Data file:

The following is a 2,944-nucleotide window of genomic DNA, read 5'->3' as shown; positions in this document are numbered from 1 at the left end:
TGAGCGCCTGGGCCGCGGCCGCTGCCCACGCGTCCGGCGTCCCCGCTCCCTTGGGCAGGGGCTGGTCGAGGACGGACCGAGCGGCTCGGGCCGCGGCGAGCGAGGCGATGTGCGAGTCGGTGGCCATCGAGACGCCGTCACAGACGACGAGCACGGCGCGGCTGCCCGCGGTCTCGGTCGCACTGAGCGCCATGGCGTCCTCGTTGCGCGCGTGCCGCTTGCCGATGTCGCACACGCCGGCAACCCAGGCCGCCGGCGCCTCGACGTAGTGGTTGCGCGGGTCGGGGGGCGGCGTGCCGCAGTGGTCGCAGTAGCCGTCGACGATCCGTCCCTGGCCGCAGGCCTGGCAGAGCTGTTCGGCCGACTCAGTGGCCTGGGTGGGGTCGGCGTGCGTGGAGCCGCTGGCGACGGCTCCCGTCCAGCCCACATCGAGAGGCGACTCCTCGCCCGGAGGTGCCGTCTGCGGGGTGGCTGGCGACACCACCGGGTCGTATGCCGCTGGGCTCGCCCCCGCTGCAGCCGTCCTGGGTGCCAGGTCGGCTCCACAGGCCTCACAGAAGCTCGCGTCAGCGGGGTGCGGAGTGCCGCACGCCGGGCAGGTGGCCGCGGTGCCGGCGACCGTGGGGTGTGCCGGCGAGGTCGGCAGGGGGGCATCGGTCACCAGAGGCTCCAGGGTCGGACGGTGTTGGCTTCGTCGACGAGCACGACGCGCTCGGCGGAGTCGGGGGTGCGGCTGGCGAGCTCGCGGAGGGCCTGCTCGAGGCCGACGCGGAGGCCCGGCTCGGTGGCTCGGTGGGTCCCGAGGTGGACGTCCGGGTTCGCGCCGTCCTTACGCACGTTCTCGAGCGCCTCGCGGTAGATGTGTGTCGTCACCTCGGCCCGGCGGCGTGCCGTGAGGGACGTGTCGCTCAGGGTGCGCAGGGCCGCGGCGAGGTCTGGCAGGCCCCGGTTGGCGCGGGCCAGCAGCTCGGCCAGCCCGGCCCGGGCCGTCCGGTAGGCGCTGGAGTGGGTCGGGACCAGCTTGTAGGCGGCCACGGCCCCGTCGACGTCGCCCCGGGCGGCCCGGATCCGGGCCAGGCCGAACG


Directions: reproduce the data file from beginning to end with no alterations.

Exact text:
The following is a 2,944-nucleotide window of genomic DNA, read 5'->3' as shown; positions in this document are numbered from 1 at the left end:
TGAGCGCCTGGGCCGCGGCCGCTGCCCACGCGTCCGGCGTCCCCGCTCCCTTGGGCAGGGGCTGGTCGAGGACGGACCGAGCGGCTCGGGCCGCGGCGAGCGAGGCGATGTGCGAGTCGGTGGCCATCGAGACGCCGTCACAGACGACGAGCACGGCGCGGCTGCCCGCGGTCTCGGTCGCACTGAGCGCCATGGCGTCCTCGTTGCGCGCGTGCCGCTTGCCGATGTCGCACACGCCGGCAACCCAGGCCGCCGGCGCCTCGACGTAGTGGTTGCGCGGGTCGGGGGGCGGCGTGCCGCAGTGGTCGCAGTAGCCGTCGACGATCCGTCCCTGGCCGCAGGCCTGGCAGAGCTGTTCGGCCGACTCAGTGGCCTGGGTGGGGTCGGCGTGCGTGGAGCCGCTGGCGACGGCTCCCGTCCAGCCCACATCGAGAGGCGACTCCTCGCCCGGAGGTGCCGTCTGCGGGGTGGCTGGCGACACCACCGGGTCGTATGCCGCTGGGCTCGCCCCCGCTGCAGCCGTCCTGGGTGCCAGGTCGGCTCCACAGGCCTCACAGAAGCTCGCGTCAGCGGGGTGCGGAGTGCCGCACGCCGGGCAGGTGGCCGCGGTGCCGGCGACCGTGGGGTGTGCCGGCGAGGTCGGCAGGGGGGCATCGGTCACCAGAGGCTCCAGGGTCGGACGGTGTTGGCTTCGTCGACGAGCACGACGCGCTCGGCGGAGTCGGGGGTGCGGCTGGCGAGCTCGCGGAGGGCCTGCTCGAGGCCGACGCGGAGGCCCGGCTCGGTGGCTCGGTGGGTCCCGAGGTGGACGTCCGGGTTCGCGCCGTCCTTACGCACGTTCTCGAGCGCCTCGCGGTAGATGTGTGTCGTCACCTCGGCCCGGCGGCGTGCCGTGAGGGACGTGTCGCTCAGGGTGCGCAGGGCCGCGGCGAGGTCTGGCAGGCCCCGGTTGGCGCGGGCCAGCAGCTCGGCCAGCCCGGCCCGGGCCGTCCGGTAGGCGCTGGAGTGGGTCGGGACCAGCTTGTAGGCGGCCACGGCCCCGTCGACGTCGCCCCGGGCGGCCCGGATCCGGGCCAGGCCGAACG